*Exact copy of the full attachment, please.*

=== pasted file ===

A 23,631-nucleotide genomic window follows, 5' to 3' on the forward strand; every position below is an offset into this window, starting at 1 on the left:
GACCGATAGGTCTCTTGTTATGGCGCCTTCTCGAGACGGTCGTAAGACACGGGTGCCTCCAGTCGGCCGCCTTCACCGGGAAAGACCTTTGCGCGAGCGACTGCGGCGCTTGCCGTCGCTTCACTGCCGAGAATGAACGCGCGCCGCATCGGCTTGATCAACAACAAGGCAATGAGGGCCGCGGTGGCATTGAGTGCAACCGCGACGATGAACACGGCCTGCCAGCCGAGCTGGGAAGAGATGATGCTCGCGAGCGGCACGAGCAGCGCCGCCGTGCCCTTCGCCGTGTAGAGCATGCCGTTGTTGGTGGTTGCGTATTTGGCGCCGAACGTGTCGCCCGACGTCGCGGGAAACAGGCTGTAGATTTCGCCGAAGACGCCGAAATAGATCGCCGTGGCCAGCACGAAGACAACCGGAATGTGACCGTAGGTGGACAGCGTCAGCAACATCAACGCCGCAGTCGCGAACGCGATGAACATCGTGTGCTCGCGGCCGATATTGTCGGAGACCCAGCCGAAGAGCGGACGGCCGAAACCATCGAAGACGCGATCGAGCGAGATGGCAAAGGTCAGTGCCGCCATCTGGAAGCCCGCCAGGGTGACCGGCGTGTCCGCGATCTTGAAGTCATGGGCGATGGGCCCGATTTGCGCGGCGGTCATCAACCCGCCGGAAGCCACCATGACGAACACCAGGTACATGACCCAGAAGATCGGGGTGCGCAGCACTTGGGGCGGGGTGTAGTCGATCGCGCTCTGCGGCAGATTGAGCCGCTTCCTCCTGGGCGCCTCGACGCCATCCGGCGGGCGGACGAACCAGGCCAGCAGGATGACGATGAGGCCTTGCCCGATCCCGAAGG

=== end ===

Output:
A 23,631-nucleotide genomic window follows, 5' to 3' on the forward strand; every position below is an offset into this window, starting at 1 on the left:
GACCGATAGGTCTCTTGTTATGGCGCCTTCTCGAGACGGTCGTAAGACACGGGTGCCTCCAGTCGGCCGCCTTCACCGGGAAAGACCTTTGCGCGAGCGACTGCGGCGCTTGCCGTCGCTTCACTGCCGAGAATGAACGCGCGCCGCATCGGCTTGATCAACAACAAGGCAATGAGGGCCGCGGTGGCATTGAGTGCAACCGCGACGATGAACACGGCCTGCCAGCCGAGCTGGGAAGAGATGATGCTCGCGAGCGGCACGAGCAGCGCCGCCGTGCCCTTCGCCGTGTAGAGCATGCCGTTGTTGGTGGTTGCGTATTTGGCGCCGAACGTGTCGCCCGACGTCGCGGGAAACAGGCTGTAGATTTCGCCGAAGACGCCGAAATAGATCGCCGTGGCCAGCACGAAGACAACCGGAATGTGACCGTAGGTGGACAGCGTCAGCAACATCAACGCCGCAGTCGCGAACGCGATGAACATCGTGTGCTCGCGGCCGATATTGTCGGAGACCCAGCCGAAGAGCGGACGGCCGAAACCATCGAAGACGCGATCGAGCGAGATGGCAAAGGTCAGTGCCGCCATCTGGAAGCCCGCCAGGGTGACCGGCGTGTCCGCGATCTTGAAGTCATGGGCGATGGGCCCGATTTGCGCGGCGGTCATCAACCCGCCGGAAGCCACCATGACGAACACCAGGTACATGACCCAGAAGATCGGGGTGCGCAGCACTTGGGGCGGGGTGTAGTCGATCGCGCTCTGCGGCAGATTGAGCCGCTTCCTCCTGGGCGCCTCGACGCCATCCGGCGGGCGGACGAACCAGGCCAGCAGGATGACGATGAGGCCTTGCCCGATCCCGAAGG